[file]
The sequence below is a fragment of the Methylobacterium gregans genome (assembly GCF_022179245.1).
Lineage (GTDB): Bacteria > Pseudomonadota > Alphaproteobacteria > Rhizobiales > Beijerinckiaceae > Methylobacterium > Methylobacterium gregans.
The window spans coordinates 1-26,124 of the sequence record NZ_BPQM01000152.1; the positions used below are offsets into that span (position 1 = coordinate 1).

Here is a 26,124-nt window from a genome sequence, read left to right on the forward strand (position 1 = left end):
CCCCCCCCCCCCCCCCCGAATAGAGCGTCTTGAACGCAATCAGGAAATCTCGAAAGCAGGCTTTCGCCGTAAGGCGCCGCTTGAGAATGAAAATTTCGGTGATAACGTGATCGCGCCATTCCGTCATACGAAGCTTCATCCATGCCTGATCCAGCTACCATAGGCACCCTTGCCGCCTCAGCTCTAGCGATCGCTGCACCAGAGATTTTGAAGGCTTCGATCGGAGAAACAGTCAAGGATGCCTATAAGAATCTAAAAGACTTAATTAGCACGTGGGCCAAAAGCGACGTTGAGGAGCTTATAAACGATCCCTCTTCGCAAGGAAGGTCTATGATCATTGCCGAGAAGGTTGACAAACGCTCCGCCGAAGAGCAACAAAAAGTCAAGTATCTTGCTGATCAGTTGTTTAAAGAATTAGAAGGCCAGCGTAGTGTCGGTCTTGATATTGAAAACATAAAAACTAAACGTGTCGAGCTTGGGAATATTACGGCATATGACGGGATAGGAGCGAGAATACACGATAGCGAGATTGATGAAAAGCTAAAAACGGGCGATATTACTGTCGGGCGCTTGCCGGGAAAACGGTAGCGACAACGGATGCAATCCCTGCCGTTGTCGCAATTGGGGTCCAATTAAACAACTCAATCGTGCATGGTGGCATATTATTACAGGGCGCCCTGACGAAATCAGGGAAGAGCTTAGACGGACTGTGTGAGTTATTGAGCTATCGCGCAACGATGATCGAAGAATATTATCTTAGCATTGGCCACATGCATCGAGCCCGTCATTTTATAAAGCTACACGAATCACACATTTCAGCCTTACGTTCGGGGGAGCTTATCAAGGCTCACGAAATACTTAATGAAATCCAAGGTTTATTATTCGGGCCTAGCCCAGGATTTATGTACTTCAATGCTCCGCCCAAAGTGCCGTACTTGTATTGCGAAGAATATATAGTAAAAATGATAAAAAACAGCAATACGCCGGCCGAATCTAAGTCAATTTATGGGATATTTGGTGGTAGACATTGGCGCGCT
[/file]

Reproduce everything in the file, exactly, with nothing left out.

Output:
The sequence below is a fragment of the Methylobacterium gregans genome (assembly GCF_022179245.1).
Lineage (GTDB): Bacteria > Pseudomonadota > Alphaproteobacteria > Rhizobiales > Beijerinckiaceae > Methylobacterium > Methylobacterium gregans.
The window spans coordinates 1-26,124 of the sequence record NZ_BPQM01000152.1; the positions used below are offsets into that span (position 1 = coordinate 1).

Here is a 26,124-nt window from a genome sequence, read left to right on the forward strand (position 1 = left end):
CCCCCCCCCCCCCCCCCGAATAGAGCGTCTTGAACGCAATCAGGAAATCTCGAAAGCAGGCTTTCGCCGTAAGGCGCCGCTTGAGAATGAAAATTTCGGTGATAACGTGATCGCGCCATTCCGTCATACGAAGCTTCATCCATGCCTGATCCAGCTACCATAGGCACCCTTGCCGCCTCAGCTCTAGCGATCGCTGCACCAGAGATTTTGAAGGCTTCGATCGGAGAAACAGTCAAGGATGCCTATAAGAATCTAAAAGACTTAATTAGCACGTGGGCCAAAAGCGACGTTGAGGAGCTTATAAACGATCCCTCTTCGCAAGGAAGGTCTATGATCATTGCCGAGAAGGTTGACAAACGCTCCGCCGAAGAGCAACAAAAAGTCAAGTATCTTGCTGATCAGTTGTTTAAAGAATTAGAAGGCCAGCGTAGTGTCGGTCTTGATATTGAAAACATAAAAACTAAACGTGTCGAGCTTGGGAATATTACGGCATATGACGGGATAGGAGCGAGAATACACGATAGCGAGATTGATGAAAAGCTAAAAACGGGCGATATTACTGTCGGGCGCTTGCCGGGAAAACGGTAGCGACAACGGATGCAATCCCTGCCGTTGTCGCAATTGGGGTCCAATTAAACAACTCAATCGTGCATGGTGGCATATTATTACAGGGCGCCCTGACGAAATCAGGGAAGAGCTTAGACGGACTGTGTGAGTTATTGAGCTATCGCGCAACGATGATCGAAGAATATTATCTTAGCATTGGCCACATGCATCGAGCCCGTCATTTTATAAAGCTACACGAATCACACATTTCAGCCTTACGTTCGGGGGAGCTTATCAAGGCTCACGAAATACTTAATGAAATCCAAGGTTTATTATTCGGGCCTAGCCCAGGATTTATGTACTTCAATGCTCCGCCCAAAGTGCCGTACTTGTATTGCGAAGAATATATAGTAAAAATGATAAAAAACAGCAATACGCCGGCCGAATCTAAGTCAATTTATGGGATATTTGGTGGTAGACATTGGCGCGCT